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US European Command marks 100th anniversary of US entry into World War I

The interior of a U.S. Navy recruiting office, circa 1917. On the walls are several recruiting posters; "Help your country! Enlist in the Navy," "Gee!! I wish I were a man. I'd join the Navy", "Keep him free", and "A wonderful opportunity for you".

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By DAN STOUTAMIRE | STARS AND STRIPES Published: April 6, 2017

WIESBADEN, Germany — U.S. European Command marked the centenary of America’s entrance into World War I Thursday, kicking off a 26-month period commemorating the sacrifices of troops in a conflict that killed nearly 10 million troops in all warring nations.

For the next two years, U.S. troops will join a range of commemorations across Europe leading up to the signing of the Versailles Treaty in 1919, EUCOM said.

“The centennial of U.S. entry into World War I offers a historic opportunity to remember and honor the selfless service and sacrifice of all the Americans who came to Europe to fight for peace, liberty and stability in Europe,” Gen. Curtis M. Scaparrotti, commander of U.S. European Command, said in a statement.

The U.S. entry into the war ended a period of neutrality dating to the start of the fighting in 1914, which also ushered in an era of American military involvement in Europe.

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As war raged in Europe between 1914 and 1917, U.S. leaders realized “America’s security was inextricably tied to European security,” Scaparrotti said.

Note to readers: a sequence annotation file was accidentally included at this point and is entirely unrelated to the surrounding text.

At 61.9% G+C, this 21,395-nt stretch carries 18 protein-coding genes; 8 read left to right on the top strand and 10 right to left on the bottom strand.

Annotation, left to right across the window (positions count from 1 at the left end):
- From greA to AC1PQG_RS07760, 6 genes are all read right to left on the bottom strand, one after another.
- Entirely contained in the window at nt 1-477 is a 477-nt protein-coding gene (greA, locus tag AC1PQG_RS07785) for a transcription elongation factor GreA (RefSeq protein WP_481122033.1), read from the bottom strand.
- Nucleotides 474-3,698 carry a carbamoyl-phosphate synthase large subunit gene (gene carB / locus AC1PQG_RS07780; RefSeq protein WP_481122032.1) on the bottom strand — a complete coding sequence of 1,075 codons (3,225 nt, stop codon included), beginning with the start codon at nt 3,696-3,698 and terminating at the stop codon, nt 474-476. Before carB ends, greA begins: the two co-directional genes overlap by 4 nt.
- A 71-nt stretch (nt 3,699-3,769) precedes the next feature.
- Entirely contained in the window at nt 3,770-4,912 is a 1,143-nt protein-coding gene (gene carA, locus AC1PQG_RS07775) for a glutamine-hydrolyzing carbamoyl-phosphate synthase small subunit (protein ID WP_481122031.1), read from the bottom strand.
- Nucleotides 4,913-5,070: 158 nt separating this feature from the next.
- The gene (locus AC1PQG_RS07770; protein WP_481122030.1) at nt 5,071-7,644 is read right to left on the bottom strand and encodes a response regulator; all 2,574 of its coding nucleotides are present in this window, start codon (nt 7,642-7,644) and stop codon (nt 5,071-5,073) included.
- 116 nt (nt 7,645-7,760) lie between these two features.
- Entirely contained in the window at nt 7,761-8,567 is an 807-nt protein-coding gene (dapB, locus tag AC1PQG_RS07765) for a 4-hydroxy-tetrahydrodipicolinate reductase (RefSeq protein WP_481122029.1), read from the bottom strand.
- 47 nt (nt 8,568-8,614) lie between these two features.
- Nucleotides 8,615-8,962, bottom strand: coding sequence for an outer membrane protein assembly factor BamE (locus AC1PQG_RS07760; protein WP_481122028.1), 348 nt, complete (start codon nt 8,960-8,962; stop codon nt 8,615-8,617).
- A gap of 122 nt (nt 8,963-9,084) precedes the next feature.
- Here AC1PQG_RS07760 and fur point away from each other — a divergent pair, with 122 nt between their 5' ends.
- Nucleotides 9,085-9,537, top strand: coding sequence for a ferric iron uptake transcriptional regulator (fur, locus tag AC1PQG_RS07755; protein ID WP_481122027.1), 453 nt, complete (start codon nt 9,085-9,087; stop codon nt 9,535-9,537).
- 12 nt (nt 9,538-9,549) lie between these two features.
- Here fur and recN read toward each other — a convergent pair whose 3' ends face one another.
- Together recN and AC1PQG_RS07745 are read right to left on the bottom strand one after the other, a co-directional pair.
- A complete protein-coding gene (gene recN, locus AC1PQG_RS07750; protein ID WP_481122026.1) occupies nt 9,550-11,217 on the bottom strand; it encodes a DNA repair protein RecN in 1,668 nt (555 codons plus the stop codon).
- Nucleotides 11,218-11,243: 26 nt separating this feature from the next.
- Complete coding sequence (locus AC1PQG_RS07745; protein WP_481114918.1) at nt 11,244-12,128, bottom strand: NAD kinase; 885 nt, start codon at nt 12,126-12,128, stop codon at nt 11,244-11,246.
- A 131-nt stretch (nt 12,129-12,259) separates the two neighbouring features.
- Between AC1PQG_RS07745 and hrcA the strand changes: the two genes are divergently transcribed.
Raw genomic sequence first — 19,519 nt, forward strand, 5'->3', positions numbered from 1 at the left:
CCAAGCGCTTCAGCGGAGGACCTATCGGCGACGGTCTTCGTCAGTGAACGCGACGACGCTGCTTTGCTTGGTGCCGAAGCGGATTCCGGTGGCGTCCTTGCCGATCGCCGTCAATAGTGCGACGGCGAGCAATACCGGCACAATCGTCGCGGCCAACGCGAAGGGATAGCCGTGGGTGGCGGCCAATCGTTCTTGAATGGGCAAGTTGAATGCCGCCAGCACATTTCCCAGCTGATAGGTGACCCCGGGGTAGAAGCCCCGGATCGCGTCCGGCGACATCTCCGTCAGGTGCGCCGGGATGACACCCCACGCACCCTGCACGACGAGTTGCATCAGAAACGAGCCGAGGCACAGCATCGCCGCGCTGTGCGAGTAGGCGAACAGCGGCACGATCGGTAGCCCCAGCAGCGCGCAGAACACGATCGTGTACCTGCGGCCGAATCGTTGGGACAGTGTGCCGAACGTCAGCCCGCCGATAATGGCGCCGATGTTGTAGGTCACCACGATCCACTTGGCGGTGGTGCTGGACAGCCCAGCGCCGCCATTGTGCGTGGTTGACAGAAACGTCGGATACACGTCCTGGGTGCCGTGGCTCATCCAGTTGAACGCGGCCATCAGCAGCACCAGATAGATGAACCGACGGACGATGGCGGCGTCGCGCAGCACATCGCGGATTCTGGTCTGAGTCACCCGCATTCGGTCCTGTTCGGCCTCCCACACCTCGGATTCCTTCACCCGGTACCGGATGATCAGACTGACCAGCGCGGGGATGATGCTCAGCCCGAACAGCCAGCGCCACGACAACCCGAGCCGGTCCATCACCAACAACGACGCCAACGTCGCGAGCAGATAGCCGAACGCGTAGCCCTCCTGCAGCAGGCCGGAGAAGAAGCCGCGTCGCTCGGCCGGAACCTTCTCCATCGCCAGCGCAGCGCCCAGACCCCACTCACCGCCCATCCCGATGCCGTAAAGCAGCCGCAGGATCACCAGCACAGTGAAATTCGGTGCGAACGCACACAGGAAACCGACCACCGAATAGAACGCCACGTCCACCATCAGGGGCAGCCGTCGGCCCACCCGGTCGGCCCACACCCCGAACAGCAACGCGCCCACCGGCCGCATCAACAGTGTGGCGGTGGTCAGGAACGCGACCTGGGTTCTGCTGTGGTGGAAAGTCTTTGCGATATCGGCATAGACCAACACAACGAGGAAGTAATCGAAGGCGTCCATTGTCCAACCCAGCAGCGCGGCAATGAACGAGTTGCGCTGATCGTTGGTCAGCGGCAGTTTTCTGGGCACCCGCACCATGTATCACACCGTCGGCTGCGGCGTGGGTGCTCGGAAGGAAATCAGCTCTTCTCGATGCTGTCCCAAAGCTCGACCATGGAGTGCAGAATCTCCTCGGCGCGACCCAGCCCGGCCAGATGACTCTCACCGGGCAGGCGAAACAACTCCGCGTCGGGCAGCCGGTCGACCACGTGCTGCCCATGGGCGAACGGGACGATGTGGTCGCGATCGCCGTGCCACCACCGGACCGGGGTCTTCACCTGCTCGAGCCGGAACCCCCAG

The top U.S. military commander linked the struggles of the previous era and the American military’s role in restoring peace to its missions of today.

“A hundred years later, we remain just as committed to our allies and partners in the collective pursuit of unity and defense,” he said. “As we commemorate the centennial of World War I this year and next year, the men and women of U.S. European Command remain engaged, postured and ready to face today’s complex and dynamic security environment.”

The U.S. entry into the war helped allies break a stalemate on the Western Front and deliver a defeat to Germany. The peace was temporary. Some historians say Germany’s crushing defeat, and the harsh terms of its surrender, led to grievances that helped give rise to Adolf Hitler and the outbreak of World War II in 1939.

stoutamire.dan@stripes.com
Twitter: @DKS_Stripes

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